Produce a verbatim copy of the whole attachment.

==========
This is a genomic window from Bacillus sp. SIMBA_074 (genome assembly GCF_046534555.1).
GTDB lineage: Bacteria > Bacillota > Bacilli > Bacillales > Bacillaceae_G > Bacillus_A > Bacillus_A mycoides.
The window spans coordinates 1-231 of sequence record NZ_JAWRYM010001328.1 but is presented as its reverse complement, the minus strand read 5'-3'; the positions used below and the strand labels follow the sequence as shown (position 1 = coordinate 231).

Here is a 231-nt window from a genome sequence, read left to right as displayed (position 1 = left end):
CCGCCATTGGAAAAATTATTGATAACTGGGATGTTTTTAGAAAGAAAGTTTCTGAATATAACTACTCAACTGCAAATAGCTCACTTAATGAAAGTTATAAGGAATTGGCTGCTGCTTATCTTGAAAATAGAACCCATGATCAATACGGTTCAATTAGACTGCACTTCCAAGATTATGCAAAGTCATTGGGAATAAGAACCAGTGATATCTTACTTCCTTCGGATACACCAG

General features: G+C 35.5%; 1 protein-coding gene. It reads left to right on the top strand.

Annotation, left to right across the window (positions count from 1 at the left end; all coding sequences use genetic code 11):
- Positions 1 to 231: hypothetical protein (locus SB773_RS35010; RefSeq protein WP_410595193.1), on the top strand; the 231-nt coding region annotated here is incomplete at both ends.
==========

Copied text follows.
This is a genomic window from Bacillus sp. SIMBA_074 (genome assembly GCF_046534555.1).
GTDB lineage: Bacteria > Bacillota > Bacilli > Bacillales > Bacillaceae_G > Bacillus_A > Bacillus_A mycoides.
The window spans coordinates 1-231 of sequence record NZ_JAWRYM010001328.1 but is presented as its reverse complement, the minus strand read 5'-3'; the positions used below and the strand labels follow the sequence as shown (position 1 = coordinate 231).

Here is a 231-nt window from a genome sequence, read left to right as displayed (position 1 = left end):
CCGCCATTGGAAAAATTATTGATAACTGGGATGTTTTTAGAAAGAAAGTTTCTGAATATAACTACTCAACTGCAAATAGCTCACTTAATGAAAGTTATAAGGAATTGGCTGCTGCTTATCTTGAAAATAGAACCCATGATCAATACGGTTCAATTAGACTGCACTTCCAAGATTATGCAAAGTCATTGGGAATAAGAACCAGTGATATCTTACTTCCTTCGGATACACCAG

General features: G+C 35.5%; 1 protein-coding gene. It reads left to right on the top strand.

Annotation, left to right across the window (positions count from 1 at the left end; all coding sequences use genetic code 11):
- Positions 1 to 231: hypothetical protein (locus SB773_RS35010; RefSeq protein WP_410595193.1), on the top strand; the 231-nt coding region annotated here is incomplete at both ends.